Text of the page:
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The Supreme Court of IndiaIANS File Photo

Around 2.8 crore cases are still pending in district courts across India. District courts are short of almost 5,000 judicial officers due to which two reports issued by the Supreme Court suggest that judicial manpower should be increased "manifold" through the appointment of nearly 15,000 more judges in the next three years to overcome the situation.

The two reports — 'Indian Judiciary Annual Report 2015-2016' and 'Subordinate Courts of India: A Report on Access to Justice 2016' — highlighted that district courts across India are struggling with a backlog of 2,81,25,066 civil and criminal cases between July 1, 2015 to June 30, 2016, the Press Trust of India reported. However, around 1,89,04,222 cases were also cleared during the period.

The pending cases are due to shortage of judges in subordinate courts which is "a cause of concern" since there are 4,954 judges' posts vacant despite the sanctioned strength of judicial officers being 21,324, the report said.

"Based on the study and keeping in mind the future growth in institution of cases, it is found that the present judge strength is insufficient to deal with a huge figure of pendency of cases, which is a cause of concern. Additional judicial manpower and support staff, as well as infrastructure is required immediately to handle the situation," the report said.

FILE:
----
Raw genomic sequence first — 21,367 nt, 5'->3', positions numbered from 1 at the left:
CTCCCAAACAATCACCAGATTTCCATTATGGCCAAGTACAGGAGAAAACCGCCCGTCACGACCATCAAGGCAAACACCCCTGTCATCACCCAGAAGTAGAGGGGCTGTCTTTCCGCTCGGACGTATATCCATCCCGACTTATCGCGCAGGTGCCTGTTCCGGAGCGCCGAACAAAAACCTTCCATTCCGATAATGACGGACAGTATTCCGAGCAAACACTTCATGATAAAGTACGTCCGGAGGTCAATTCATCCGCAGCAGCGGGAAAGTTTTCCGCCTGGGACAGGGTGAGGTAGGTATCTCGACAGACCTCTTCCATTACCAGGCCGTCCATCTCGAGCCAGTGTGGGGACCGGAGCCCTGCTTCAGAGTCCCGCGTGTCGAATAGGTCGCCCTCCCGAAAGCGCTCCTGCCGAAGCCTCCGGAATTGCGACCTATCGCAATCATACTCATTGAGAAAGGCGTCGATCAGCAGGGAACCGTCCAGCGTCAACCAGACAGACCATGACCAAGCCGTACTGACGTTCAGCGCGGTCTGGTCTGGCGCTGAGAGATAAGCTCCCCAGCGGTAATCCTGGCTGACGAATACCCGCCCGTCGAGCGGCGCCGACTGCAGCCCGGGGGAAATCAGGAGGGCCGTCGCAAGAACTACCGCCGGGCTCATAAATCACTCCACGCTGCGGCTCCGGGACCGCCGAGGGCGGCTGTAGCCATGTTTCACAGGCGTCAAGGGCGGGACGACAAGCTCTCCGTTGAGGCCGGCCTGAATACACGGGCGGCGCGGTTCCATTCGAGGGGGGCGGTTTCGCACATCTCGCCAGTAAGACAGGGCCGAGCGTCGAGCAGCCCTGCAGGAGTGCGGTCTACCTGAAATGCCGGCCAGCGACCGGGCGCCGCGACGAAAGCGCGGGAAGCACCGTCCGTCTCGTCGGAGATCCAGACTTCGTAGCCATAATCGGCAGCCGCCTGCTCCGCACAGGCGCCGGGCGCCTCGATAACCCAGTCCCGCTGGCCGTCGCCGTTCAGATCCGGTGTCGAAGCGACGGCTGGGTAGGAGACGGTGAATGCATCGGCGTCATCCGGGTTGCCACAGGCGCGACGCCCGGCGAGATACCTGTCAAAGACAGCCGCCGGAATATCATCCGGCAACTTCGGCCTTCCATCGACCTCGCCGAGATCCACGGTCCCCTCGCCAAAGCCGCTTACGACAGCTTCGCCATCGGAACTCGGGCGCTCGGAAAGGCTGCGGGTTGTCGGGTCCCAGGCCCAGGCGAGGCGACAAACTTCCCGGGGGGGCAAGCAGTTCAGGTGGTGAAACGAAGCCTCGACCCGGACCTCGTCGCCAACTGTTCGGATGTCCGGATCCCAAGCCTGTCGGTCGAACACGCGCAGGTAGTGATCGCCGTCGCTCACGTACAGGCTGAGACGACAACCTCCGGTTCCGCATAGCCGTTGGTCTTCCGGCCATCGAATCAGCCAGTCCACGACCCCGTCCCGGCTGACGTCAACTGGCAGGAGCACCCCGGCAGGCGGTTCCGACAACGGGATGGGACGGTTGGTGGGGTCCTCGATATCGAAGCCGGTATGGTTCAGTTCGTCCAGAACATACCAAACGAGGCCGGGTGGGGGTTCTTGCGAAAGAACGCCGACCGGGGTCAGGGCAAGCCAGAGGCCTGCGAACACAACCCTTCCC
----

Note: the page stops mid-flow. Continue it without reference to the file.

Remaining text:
The report also highlighted the failure of the central government in sorting out the problem. There is already a tussle going on between the judiciary and the executive over the appointment of judges.

"The immediate requirement itself shows that enough has not been done to increase the judges strength of the subordinate judiciary. The State is obliged to carry out the decisions of the Apex Court and increase the Judge-Population Ratio to 50 per million as held in the All India Judges Association case. The present judge strength is sufficient just to handle the fresh cases filed each year which ensures constancy of pendency figures. It is necessary to understand and predict that case filing patterns would change in future and device methods to keep pendency in manageable limits," the report said.